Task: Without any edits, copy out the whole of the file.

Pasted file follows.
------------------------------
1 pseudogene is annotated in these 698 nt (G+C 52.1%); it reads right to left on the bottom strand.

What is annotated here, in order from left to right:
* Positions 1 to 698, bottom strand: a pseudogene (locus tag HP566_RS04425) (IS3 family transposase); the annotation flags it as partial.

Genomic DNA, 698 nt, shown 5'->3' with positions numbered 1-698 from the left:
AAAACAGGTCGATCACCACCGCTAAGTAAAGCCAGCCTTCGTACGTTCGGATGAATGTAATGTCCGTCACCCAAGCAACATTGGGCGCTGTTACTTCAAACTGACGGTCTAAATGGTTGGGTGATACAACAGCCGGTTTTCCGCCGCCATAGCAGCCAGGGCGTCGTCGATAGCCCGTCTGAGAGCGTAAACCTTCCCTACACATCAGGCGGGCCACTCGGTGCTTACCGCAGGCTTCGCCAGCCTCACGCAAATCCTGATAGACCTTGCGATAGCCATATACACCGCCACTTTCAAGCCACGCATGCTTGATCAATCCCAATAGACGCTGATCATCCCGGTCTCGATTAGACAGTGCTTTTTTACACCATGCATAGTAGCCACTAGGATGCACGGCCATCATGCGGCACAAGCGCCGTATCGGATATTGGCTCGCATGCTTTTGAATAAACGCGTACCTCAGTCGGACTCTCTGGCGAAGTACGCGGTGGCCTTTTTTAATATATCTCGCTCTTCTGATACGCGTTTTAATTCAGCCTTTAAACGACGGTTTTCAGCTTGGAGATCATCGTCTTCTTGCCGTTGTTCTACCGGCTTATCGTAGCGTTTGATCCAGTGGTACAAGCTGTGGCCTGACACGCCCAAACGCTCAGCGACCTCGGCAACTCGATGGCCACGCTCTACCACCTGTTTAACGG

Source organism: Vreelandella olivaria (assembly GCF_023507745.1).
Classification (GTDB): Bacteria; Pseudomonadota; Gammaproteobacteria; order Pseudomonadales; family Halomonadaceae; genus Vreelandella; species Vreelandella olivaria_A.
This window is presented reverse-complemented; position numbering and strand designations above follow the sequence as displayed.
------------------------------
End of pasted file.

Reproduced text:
1 pseudogene is annotated in these 698 nt (G+C 52.1%); it reads right to left on the bottom strand.

What is annotated here, in order from left to right:
* Positions 1 to 698, bottom strand: a pseudogene (locus tag HP566_RS04425) (IS3 family transposase); the annotation flags it as partial.

Genomic DNA, 698 nt, shown 5'->3' with positions numbered 1-698 from the left:
AAAACAGGTCGATCACCACCGCTAAGTAAAGCCAGCCTTCGTACGTTCGGATGAATGTAATGTCCGTCACCCAAGCAACATTGGGCGCTGTTACTTCAAACTGACGGTCTAAATGGTTGGGTGATACAACAGCCGGTTTTCCGCCGCCATAGCAGCCAGGGCGTCGTCGATAGCCCGTCTGAGAGCGTAAACCTTCCCTACACATCAGGCGGGCCACTCGGTGCTTACCGCAGGCTTCGCCAGCCTCACGCAAATCCTGATAGACCTTGCGATAGCCATATACACCGCCACTTTCAAGCCACGCATGCTTGATCAATCCCAATAGACGCTGATCATCCCGGTCTCGATTAGACAGTGCTTTTTTACACCATGCATAGTAGCCACTAGGATGCACGGCCATCATGCGGCACAAGCGCCGTATCGGATATTGGCTCGCATGCTTTTGAATAAACGCGTACCTCAGTCGGACTCTCTGGCGAAGTACGCGGTGGCCTTTTTTAATATATCTCGCTCTTCTGATACGCGTTTTAATTCAGCCTTTAAACGACGGTTTTCAGCTTGGAGATCATCGTCTTCTTGCCGTTGTTCTACCGGCTTATCGTAGCGTTTGATCCAGTGGTACAAGCTGTGGCCTGACACGCCCAAACGCTCAGCGACCTCGGCAACTCGATGGCCACGCTCTACCACCTGTTTAACGG

Source organism: Vreelandella olivaria (assembly GCF_023507745.1).
Classification (GTDB): Bacteria; Pseudomonadota; Gammaproteobacteria; order Pseudomonadales; family Halomonadaceae; genus Vreelandella; species Vreelandella olivaria_A.
This window is presented reverse-complemented; position numbering and strand designations above follow the sequence as displayed.